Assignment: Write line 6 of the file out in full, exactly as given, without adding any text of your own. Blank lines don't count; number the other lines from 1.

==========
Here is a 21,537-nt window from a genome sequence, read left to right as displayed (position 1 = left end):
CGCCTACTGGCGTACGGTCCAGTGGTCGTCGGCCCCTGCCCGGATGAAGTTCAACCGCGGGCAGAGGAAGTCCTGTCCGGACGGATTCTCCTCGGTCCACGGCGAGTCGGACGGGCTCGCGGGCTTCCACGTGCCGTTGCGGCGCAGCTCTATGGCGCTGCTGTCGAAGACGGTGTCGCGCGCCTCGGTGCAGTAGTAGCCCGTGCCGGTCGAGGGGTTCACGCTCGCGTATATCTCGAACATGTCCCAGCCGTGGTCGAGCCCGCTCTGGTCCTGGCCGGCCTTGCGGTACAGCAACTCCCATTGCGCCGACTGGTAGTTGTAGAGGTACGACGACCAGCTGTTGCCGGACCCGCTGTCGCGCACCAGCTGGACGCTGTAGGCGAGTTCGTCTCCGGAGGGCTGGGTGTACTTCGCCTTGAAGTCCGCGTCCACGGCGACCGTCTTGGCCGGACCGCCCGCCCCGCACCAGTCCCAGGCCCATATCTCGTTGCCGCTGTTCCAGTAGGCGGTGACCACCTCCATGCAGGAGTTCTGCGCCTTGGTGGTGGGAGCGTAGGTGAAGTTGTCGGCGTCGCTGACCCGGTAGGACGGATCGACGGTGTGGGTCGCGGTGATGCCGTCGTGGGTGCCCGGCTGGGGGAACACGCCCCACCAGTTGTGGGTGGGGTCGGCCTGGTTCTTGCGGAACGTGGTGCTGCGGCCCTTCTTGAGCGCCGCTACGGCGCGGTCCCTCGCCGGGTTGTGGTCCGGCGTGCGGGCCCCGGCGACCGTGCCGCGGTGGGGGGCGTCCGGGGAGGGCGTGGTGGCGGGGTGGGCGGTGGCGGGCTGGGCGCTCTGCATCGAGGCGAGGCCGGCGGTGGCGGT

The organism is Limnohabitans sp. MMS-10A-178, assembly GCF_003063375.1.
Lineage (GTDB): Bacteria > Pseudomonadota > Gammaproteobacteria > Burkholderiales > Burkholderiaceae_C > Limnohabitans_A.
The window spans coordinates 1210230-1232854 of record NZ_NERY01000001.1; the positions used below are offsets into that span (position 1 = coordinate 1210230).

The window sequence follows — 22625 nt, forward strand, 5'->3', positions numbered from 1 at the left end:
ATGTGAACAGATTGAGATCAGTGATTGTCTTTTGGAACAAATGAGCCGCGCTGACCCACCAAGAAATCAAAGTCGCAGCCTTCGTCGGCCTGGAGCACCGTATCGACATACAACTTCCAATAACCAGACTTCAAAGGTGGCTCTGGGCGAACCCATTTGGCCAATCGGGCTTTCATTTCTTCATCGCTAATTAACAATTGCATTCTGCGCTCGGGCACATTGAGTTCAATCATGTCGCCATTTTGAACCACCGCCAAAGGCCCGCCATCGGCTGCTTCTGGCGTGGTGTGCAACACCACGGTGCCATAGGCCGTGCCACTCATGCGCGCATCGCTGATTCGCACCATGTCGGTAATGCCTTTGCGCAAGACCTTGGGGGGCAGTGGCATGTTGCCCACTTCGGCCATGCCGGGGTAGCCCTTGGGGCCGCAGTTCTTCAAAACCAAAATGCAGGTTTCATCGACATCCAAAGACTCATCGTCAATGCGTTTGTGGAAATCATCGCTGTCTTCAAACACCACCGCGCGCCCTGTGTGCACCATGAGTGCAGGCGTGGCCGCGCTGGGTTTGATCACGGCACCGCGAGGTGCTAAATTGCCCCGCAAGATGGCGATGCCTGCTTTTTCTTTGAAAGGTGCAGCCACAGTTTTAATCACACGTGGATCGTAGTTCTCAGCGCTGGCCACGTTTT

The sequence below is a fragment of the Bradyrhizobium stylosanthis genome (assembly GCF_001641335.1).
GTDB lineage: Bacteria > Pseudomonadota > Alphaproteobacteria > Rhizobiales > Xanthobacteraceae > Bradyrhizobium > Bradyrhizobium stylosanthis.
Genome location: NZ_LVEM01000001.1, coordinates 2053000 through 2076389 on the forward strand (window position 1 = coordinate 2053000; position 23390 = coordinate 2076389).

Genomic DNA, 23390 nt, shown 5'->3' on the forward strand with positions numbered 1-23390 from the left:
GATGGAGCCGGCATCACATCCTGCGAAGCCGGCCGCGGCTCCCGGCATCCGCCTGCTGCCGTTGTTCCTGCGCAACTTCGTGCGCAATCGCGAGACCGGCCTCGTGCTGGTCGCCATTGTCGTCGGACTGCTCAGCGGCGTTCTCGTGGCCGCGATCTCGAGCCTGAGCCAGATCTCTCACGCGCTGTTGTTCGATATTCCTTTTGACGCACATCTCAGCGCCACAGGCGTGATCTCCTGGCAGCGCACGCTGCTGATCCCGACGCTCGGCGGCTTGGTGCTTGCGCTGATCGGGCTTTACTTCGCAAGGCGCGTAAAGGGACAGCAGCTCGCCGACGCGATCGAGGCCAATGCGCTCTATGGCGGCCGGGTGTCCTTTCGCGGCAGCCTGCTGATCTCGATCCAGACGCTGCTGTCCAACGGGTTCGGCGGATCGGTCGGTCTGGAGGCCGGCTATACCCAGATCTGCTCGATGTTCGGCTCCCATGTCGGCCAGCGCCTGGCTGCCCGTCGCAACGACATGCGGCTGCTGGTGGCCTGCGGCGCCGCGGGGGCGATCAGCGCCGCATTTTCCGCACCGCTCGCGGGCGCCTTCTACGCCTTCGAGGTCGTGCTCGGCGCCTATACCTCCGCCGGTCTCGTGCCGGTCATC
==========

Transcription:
The window sequence follows — 22625 nt, forward strand, 5'->3', positions numbered from 1 at the left end: